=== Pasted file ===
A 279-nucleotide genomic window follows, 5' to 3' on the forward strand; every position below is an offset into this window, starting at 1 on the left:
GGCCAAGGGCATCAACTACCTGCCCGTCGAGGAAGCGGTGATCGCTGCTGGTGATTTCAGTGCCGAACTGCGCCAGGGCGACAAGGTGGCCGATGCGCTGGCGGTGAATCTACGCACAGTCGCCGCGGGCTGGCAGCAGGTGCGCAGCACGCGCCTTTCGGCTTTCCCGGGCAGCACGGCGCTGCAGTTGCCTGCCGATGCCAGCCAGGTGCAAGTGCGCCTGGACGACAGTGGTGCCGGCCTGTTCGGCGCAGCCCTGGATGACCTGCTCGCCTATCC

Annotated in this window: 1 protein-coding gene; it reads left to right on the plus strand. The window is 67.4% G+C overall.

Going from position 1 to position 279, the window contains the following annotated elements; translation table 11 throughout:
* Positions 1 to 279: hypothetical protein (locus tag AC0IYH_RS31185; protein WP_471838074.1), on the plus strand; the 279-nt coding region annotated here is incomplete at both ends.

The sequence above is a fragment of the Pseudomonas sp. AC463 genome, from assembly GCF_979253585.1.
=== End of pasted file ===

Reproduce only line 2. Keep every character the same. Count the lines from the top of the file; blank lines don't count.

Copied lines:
GGCCAAGGGCATCAACTACCTGCCCGTCGAGGAAGCGGTGATCGCTGCTGGTGATTTCAGTGCCGAACTGCGCCAGGGCGACAAGGTGGCCGATGCGCTGGCGGTGAATCTACGCACAGTCGCCGCGGGCTGGCAGCAGGTGCGCAGCACGCGCCTTTCGGCTTTCCCGGGCAGCACGGCGCTGCAGTTGCCTGCCGATGCCAGCCAGGTGCAAGTGCGCCTGGACGACAGTGGTGCCGGCCTGTTCGGCGCAGCCCTGGATGACCTGCTCGCCTATCC